Displaced Representation and Nationalistic
Appropriation: Illustrating the Atlantic
Cable of 1858

- Mark Niemeyer

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      The Atlantic Cable of 1858 was one of the greatest technological feats of the mid-nineteenth century [1]. Making use of the relatively new invention of telegraphy [2], it provided North America and Europe with an almost instantaneous communications link, at a time when sailing vessels could still take two or even three weeks to cross the Atlantic Ocean and when even the relatively new ocean-going steamships required over ten days to make the crossing. If, in the end, the Atlantic Cable of 1858 only operated for a few weeks before the signal began to fade, and finally failed, its initial success proved that such a bold and world-changing project was, in fact, possible [3]. Linking New York to London, and thus the New World to the Old, the most audacious part of the project was the single stretch of cable—between Valentia Bay, Ireland, and Trinity Bay, Newfoundland—of 1,950 miles, almost five times the length of the cable laid in the Black Sea in 1855, which had previously been the longest submarine telegraph cable in the world.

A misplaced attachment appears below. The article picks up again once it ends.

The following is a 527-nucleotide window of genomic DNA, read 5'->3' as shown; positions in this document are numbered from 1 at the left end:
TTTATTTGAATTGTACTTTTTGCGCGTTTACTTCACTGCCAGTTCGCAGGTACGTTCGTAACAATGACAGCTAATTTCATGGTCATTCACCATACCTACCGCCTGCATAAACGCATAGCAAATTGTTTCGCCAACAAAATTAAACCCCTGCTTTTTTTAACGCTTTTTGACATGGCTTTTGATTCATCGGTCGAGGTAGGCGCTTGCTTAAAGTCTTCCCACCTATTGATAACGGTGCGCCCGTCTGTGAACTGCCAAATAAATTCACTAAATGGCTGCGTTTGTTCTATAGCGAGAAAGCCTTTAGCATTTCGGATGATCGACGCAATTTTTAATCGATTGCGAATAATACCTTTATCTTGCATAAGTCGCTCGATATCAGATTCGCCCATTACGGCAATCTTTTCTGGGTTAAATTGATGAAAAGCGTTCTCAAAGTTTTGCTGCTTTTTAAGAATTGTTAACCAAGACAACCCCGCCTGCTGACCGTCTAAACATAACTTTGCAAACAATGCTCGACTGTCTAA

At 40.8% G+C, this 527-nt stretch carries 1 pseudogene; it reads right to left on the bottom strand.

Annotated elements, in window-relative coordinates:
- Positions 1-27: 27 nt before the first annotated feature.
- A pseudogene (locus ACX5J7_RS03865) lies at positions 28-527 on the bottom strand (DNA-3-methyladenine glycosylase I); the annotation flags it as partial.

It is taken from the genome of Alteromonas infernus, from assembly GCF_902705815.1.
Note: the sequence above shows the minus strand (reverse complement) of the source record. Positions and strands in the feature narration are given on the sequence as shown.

The success of the Atlantic Cable project was primarily due to the work of American entrepreneur Cyrus W. Field, who before becoming involved in the project had made a fortune in paper manufacturing. After meeting with English-born Canadian Frederick N. Gisborne—whose failed company had planned to build a rapid communications link between North America and Europe using a combination of a new telegraph line between Newfoundland and mainland Canada and fast steamships plying between Newfoundland and Ireland, where they would transfer messages back and forth via a telegraph station on the western Irish coast—Field was taken with the idea of connecting the two continents with a direct telegraphic link across the Atlantic. Having consulted with Samuel F. B. Morse, who confirmed the practicality of a transatlantic telegraph cable through experimentation, and who himself became associated with the Atlantic Cable project, Field began serious work on getting the huge project underway. And huge it was. At the time, there wasn’t a single ship in the world capable of carrying the weight of the entire length of the cable, so it was decided to use two, one American and one British, each with half of the cable on board. The plan was to have the ships rendezvous in the mid-Atlantic, splice their halves of the cable together and then sail off in opposite directions, paying out cable as they made their separate ways to Newfoundland and Ireland.